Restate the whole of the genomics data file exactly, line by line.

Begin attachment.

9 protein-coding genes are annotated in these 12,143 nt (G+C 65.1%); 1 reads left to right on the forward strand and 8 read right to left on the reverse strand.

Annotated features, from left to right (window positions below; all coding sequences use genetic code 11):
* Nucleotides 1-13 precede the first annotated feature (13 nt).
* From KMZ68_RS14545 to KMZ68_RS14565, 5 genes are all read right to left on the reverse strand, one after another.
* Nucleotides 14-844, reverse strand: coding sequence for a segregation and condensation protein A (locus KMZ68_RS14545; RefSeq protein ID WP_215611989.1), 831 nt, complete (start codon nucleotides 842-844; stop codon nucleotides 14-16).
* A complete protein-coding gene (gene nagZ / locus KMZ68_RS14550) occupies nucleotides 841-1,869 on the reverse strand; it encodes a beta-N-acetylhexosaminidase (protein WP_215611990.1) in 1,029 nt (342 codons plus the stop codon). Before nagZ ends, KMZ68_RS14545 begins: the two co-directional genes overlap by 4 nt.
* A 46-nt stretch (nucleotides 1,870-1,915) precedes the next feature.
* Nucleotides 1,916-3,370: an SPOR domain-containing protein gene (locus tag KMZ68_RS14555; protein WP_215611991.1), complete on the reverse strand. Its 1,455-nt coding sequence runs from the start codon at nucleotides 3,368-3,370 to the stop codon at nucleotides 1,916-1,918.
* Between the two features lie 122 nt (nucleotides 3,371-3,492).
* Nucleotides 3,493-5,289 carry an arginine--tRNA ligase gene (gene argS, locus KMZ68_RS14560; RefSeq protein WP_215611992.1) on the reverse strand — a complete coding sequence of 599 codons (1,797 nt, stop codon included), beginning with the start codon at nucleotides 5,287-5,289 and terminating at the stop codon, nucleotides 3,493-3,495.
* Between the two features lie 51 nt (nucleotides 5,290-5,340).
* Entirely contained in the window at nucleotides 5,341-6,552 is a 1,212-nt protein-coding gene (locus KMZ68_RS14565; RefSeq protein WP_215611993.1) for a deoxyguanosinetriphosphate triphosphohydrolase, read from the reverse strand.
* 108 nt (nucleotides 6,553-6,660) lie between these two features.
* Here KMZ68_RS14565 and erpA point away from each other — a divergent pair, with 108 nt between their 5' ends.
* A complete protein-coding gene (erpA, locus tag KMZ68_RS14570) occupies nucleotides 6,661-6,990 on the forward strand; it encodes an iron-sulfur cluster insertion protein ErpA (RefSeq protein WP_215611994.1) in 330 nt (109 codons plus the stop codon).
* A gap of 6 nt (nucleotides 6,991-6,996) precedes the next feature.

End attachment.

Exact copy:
9 protein-coding genes are annotated in these 12,143 nt (G+C 65.1%); 1 reads left to right on the forward strand and 8 read right to left on the reverse strand.

Annotated features, from left to right (window positions below; all coding sequences use genetic code 11):
* Nucleotides 1-13 precede the first annotated feature (13 nt).
* From KMZ68_RS14545 to KMZ68_RS14565, 5 genes are all read right to left on the reverse strand, one after another.
* Nucleotides 14-844, reverse strand: coding sequence for a segregation and condensation protein A (locus KMZ68_RS14545; RefSeq protein ID WP_215611989.1), 831 nt, complete (start codon nucleotides 842-844; stop codon nucleotides 14-16).
* A complete protein-coding gene (gene nagZ / locus KMZ68_RS14550) occupies nucleotides 841-1,869 on the reverse strand; it encodes a beta-N-acetylhexosaminidase (protein WP_215611990.1) in 1,029 nt (342 codons plus the stop codon). Before nagZ ends, KMZ68_RS14545 begins: the two co-directional genes overlap by 4 nt.
* A 46-nt stretch (nucleotides 1,870-1,915) precedes the next feature.
* Nucleotides 1,916-3,370: an SPOR domain-containing protein gene (locus tag KMZ68_RS14555; protein WP_215611991.1), complete on the reverse strand. Its 1,455-nt coding sequence runs from the start codon at nucleotides 3,368-3,370 to the stop codon at nucleotides 1,916-1,918.
* Between the two features lie 122 nt (nucleotides 3,371-3,492).
* Nucleotides 3,493-5,289 carry an arginine--tRNA ligase gene (gene argS, locus KMZ68_RS14560; RefSeq protein WP_215611992.1) on the reverse strand — a complete coding sequence of 599 codons (1,797 nt, stop codon included), beginning with the start codon at nucleotides 5,287-5,289 and terminating at the stop codon, nucleotides 3,493-3,495.
* Between the two features lie 51 nt (nucleotides 5,290-5,340).
* Entirely contained in the window at nucleotides 5,341-6,552 is a 1,212-nt protein-coding gene (locus KMZ68_RS14565; RefSeq protein WP_215611993.1) for a deoxyguanosinetriphosphate triphosphohydrolase, read from the reverse strand.
* 108 nt (nucleotides 6,553-6,660) lie between these two features.
* Here KMZ68_RS14565 and erpA point away from each other — a divergent pair, with 108 nt between their 5' ends.
* A complete protein-coding gene (erpA, locus tag KMZ68_RS14570) occupies nucleotides 6,661-6,990 on the forward strand; it encodes an iron-sulfur cluster insertion protein ErpA (RefSeq protein WP_215611994.1) in 330 nt (109 codons plus the stop codon).
* A gap of 6 nt (nucleotides 6,991-6,996) precedes the next feature.